Porochista Khakpour and Alexander Chee, two very distinguished novelists, both with two books previously published, came to Café Anna for our fifth and last reading.
Khakpour, Faculty in Fiction, Novel, Memoir, and teaching a module in longform prose, went first. She read her essay “How to Write Iranian-America, or The Last Essay,” originally published in Catapult. In the 4,000-word essay, she dissects what it means to be pigeonholed as an Iranian-American writer while operating in the American media landscape.
“Worry about how you, young writer, will ever get to New York City,” she read. “Write. Write about anything else…watch it come out, more and more in every draft: anger with your parents, frustration with your blood, anxieties surrounding the somehow still-new land—all that is Iranian-America. Let your truth come out hard and fast and untranslatable because no one else will see it anyway.”
Next up was Alexander Chee, as introduced by second-year student Jennifer Kathleen Gibbons. Chee’s latest novel, Queen of the Night, is a modern epic that recounts the life of a 19th-century opera singer in lush and moving detail. But at our reading, he read from a novel in progress, one that he started at the same time as Queen of the Night but had temporarily put aside. For a second, Chee said, “they were weird twins.”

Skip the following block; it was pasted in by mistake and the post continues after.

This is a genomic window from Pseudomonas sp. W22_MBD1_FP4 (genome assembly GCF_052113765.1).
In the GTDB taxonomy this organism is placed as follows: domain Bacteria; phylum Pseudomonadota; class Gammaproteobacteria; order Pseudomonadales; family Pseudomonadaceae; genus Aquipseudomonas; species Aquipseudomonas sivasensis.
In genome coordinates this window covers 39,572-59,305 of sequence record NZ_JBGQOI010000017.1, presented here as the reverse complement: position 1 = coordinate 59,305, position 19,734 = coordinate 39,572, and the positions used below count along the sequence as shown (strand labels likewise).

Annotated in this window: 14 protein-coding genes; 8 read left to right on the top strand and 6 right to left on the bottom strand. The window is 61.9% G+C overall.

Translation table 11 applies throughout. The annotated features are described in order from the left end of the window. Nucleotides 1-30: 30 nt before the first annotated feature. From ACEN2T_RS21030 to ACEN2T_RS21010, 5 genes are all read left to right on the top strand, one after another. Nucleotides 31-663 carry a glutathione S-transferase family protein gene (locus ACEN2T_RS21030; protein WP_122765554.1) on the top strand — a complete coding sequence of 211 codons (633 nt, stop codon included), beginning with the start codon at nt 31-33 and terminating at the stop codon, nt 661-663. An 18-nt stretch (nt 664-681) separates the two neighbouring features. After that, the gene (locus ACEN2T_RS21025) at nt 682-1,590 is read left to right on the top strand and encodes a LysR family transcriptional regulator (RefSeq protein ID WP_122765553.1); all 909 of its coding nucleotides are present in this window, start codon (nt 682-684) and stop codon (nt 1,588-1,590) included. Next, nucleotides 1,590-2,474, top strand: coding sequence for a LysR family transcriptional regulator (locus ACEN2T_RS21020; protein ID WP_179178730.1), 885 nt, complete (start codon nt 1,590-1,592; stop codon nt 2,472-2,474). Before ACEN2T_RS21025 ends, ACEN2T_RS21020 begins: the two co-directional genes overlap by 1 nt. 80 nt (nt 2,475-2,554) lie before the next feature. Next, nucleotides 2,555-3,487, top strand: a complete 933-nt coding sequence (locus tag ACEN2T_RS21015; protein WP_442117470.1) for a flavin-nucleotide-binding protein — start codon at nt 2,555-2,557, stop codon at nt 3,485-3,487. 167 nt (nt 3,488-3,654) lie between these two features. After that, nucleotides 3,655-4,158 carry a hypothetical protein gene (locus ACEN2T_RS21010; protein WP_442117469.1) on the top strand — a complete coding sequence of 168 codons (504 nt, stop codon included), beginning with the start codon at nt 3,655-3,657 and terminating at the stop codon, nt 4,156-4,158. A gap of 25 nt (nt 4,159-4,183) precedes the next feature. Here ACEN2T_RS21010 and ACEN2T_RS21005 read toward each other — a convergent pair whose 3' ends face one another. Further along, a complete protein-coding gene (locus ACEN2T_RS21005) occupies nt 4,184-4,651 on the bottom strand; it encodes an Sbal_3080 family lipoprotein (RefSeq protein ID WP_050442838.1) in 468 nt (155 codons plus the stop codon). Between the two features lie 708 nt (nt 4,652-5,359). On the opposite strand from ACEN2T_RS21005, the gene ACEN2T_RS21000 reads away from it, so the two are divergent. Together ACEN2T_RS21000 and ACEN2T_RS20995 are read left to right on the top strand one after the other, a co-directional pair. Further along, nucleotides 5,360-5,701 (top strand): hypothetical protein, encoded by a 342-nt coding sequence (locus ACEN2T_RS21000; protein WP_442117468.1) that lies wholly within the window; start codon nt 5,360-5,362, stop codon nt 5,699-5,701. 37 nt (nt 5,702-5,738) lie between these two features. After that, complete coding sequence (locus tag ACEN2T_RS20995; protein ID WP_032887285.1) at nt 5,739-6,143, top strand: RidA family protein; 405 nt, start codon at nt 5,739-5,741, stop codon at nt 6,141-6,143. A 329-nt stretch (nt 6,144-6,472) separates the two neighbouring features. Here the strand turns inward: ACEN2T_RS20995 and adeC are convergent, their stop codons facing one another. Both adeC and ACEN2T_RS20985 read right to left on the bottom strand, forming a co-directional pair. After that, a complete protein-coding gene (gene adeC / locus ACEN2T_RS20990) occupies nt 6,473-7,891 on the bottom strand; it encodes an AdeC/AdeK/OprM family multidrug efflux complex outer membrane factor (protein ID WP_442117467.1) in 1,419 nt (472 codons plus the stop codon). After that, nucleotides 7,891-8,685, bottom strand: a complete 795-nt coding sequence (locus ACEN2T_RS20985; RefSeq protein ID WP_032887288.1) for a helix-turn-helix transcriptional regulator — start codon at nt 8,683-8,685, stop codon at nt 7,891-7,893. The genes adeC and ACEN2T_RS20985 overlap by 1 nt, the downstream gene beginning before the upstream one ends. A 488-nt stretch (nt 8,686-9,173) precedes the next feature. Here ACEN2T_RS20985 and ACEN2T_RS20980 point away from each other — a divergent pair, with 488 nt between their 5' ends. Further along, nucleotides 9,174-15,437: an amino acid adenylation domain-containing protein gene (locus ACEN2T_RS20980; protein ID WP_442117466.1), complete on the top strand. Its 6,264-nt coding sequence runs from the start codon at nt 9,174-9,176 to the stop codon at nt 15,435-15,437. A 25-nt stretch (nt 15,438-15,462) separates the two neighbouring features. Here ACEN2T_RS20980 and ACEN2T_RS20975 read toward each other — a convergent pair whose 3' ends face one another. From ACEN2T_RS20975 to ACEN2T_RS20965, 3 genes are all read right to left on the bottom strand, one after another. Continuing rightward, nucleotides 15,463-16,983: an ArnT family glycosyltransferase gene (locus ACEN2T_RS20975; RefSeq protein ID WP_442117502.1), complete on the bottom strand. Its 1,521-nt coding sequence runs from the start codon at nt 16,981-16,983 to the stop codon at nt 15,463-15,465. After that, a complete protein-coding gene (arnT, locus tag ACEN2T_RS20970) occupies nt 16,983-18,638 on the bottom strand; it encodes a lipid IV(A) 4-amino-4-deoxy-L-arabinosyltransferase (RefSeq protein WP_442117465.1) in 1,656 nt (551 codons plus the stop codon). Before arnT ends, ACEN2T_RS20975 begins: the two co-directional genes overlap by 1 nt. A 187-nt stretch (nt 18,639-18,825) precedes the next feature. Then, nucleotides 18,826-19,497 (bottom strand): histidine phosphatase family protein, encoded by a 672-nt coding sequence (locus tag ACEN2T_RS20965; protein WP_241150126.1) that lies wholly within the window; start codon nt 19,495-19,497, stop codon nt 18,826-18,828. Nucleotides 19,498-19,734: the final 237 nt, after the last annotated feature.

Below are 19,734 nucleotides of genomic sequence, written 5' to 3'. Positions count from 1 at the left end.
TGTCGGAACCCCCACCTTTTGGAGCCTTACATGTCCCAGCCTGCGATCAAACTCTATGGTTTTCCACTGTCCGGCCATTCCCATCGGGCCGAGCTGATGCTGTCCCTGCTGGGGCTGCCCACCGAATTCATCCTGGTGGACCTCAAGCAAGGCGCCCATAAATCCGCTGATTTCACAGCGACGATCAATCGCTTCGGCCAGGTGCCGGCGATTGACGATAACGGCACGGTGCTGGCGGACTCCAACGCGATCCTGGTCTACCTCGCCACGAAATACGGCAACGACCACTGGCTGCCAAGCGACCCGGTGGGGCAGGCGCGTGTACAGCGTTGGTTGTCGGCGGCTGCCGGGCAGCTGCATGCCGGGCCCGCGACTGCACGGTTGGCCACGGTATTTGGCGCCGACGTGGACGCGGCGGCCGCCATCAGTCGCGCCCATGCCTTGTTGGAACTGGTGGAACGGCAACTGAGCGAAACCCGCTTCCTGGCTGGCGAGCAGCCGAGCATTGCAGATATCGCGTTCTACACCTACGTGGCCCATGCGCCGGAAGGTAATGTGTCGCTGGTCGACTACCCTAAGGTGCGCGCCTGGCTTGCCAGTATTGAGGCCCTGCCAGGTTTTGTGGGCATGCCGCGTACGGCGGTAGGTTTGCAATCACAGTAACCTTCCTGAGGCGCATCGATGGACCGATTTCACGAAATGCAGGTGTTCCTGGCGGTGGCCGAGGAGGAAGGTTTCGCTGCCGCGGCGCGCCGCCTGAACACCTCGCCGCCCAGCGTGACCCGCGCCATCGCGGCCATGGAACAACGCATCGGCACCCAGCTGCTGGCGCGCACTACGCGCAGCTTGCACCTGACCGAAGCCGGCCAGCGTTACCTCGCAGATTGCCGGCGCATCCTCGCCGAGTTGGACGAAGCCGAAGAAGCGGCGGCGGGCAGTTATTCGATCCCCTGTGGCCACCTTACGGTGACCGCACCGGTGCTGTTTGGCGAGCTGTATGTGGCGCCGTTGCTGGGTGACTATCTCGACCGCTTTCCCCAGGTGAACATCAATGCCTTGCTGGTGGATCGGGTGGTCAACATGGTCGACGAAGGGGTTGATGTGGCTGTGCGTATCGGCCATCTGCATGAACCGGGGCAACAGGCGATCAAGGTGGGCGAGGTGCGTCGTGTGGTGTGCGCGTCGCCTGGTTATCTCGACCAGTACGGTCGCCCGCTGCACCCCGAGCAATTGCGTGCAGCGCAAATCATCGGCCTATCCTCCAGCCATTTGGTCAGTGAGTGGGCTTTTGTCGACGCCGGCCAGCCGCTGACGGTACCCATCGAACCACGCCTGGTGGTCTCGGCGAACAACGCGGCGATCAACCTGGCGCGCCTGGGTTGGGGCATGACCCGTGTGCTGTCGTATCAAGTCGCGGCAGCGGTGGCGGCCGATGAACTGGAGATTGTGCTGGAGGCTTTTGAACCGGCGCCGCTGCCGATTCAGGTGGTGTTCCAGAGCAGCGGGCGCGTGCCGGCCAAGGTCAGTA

This second novel one concerned shamans, a Korean Joan of Arc, and adoption in New York. He introduced it with a Korean proverb: “You know who your god is by who you pray to when you are about to die.”
Chee and Khakpour are fortunate enough to be friends, said Khakpour, adding, “we’ve been late to so many readings together.” They last read at the Yale Writer’s Conference this summer in New Haven, Connecticut (home of the greatest pizza in the world). We were one of the first people to hear Chee’s words, said Khakpour; he had only previously read it among his friends. I’d say we’re fortunate to be brought into their inner circles—as young writers, we could all use more cool writer friends.